Trending: The Bixie Cut

Courtesy of @beckabradshaw

The Bixie, a combination of bob and pixie haircuts, is trending!

The Bixie can be worn in different styles, including straight, wavy, curly and coily hair.

“Whether it’s the resurgence of 90s culture or just the desire to get a look that’s freer and easier than the heavily styled bobs and pixies of late, the Bixie is an exciting new shape to learn that has ample room for customization for all hair types and head shapes,” says Becka Bradshaw, salon owner, Sam Villa ambassador and Redken artist.

Attributes of a Bixie Cut

  • Shorter than chin length
  • Texture is used to give a cool shaggy effect 
  • Fringe area can be short or long
  • Nape area can be shaggy or clean 

How-to get the perfect Bixie cut:

  1. Lightly mist the nape area with a leave-in conditioner/cutting lotion such as Redken One United. 
  2. Divide that section into two sections down center back. Image002 (8)Courtesy of @beckabradshaw
  3. Using diagonal forward sections, elevate each section to a horizontal 90° angle. Finger angle remains even with a diagonal finger placement to mirror the section. 
  4. Use a Sam Villa Signature Series Razor with a medium stroke to remove length and add texture. This area should be three to four inches long to hug the shape of the neck. 
  5. Personalize the perimeterloose and wispy or clean. The razor can be used to lightly surface-cut to remove weight and length, or a shorter shear works well for precision-cutting and detail work in small areas such as the nape.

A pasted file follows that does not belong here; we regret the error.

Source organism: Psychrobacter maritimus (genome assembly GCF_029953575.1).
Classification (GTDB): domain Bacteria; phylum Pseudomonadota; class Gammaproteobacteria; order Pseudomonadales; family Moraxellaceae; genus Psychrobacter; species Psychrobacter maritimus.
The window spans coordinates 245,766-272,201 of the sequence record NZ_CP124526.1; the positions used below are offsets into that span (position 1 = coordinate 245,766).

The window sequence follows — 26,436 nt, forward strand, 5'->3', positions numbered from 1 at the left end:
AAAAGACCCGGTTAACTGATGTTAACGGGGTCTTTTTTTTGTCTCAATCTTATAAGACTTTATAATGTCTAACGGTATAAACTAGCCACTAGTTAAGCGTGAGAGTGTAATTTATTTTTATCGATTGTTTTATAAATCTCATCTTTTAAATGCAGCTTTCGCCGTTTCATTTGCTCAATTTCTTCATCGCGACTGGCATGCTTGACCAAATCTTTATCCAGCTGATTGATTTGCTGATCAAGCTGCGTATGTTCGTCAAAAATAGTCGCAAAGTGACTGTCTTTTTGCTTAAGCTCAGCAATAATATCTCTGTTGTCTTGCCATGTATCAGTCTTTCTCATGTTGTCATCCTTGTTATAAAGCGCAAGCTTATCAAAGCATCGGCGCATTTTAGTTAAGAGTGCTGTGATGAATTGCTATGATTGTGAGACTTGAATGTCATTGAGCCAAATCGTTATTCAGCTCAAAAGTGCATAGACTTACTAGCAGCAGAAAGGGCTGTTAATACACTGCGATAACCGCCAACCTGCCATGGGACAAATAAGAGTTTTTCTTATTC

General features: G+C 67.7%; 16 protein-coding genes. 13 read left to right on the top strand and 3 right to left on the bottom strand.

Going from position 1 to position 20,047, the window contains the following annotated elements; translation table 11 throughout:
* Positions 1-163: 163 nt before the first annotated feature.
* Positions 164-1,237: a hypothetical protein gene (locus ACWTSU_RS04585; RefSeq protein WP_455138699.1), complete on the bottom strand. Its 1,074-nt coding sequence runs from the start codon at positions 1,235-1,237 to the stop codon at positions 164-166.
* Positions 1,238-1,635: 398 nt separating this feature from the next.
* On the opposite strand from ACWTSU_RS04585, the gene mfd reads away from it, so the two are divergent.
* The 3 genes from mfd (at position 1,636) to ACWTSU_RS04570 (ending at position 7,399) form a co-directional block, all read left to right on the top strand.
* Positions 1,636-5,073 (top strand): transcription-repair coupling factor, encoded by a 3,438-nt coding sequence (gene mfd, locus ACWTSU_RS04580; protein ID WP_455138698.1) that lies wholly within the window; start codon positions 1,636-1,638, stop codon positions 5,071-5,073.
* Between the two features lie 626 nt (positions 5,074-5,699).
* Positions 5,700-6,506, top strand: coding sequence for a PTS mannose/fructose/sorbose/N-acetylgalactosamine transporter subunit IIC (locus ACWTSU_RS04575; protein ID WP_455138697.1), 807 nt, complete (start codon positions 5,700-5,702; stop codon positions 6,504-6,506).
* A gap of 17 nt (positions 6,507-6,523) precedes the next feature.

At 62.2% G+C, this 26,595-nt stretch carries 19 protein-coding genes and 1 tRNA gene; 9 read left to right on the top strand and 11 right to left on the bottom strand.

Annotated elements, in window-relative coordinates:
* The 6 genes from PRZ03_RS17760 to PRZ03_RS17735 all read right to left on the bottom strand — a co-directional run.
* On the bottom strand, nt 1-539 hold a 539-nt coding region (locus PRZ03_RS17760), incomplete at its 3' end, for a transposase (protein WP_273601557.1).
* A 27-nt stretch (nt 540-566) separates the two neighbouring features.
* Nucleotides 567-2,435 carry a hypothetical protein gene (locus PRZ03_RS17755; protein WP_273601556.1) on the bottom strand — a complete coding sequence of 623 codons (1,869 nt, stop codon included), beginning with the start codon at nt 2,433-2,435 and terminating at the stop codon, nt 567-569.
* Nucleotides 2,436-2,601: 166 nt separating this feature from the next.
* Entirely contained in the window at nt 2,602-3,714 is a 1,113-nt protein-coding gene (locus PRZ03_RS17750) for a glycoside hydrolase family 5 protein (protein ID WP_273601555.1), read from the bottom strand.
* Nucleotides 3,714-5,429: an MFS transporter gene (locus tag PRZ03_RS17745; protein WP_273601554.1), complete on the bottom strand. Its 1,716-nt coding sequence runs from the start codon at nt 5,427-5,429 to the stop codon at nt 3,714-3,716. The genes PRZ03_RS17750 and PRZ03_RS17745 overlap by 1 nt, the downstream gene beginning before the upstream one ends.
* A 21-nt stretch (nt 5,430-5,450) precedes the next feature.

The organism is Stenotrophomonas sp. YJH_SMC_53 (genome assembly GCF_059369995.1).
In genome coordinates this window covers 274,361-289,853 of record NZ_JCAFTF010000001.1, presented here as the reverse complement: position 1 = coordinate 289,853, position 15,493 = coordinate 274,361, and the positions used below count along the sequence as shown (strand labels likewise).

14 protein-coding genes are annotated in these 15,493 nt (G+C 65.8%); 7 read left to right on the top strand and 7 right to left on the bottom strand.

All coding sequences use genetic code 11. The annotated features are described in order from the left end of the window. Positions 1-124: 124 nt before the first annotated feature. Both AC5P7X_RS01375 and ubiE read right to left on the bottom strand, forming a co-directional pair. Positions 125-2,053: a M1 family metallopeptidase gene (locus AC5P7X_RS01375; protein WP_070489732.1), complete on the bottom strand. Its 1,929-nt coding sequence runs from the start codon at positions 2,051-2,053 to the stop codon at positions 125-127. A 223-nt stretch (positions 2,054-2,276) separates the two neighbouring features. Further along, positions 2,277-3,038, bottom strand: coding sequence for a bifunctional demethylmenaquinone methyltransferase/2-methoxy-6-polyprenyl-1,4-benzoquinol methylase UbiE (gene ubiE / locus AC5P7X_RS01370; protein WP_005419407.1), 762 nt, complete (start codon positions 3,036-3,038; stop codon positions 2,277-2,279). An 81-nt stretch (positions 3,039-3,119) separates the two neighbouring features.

6. Create a detached area above the nape to visually blend yet allow movement. Release the back section and cut the length with no elevation to match the perimeter detailed in Step 2.
  7. Divide the back into four sections down center back and back corners. Each of these sections will be compressed using the perimeter just cut as the guide. 
  8. Elevate above the horizontal 90°.  Sections can be overdirected slightly back to push hair forward. A razor or shear can be used–if using a shear, deep point cuts are recommended to promote movement. The end result is rounded, softer layers that hug the shape of the head. 
  9. The two sides will be cut using overdirection. Stand in front of the guest at corner front (by the eye) and elevate to 90° horizontal.  
  10. Using a piece from the top of the back section as a reference point for length, compress this entire section vertically and cut top to bottom. Using a razor with a longer stroke allows for removing length and weight in one step. 
  11. For the crown area, take pivotal partings starting at center back rotating toward the front of the head. Use the section below to find the guide for each section, elevate to 90° vertical and cut with an even finger angle. This creates the shortest pixie pieces on top, around three to four inches. 
  12. For the fringe, compress the section to center front and elevate 45° above the horizontal 90°. Finger angle should go in at the top of the head to allow for shortness at the top or remain even to give a heavier fringe area. 
  13. Customize the fringe perimeter the same as the nape. This elevation allows the fringe to be worn sideswept or parted in the middle for style versatility. 

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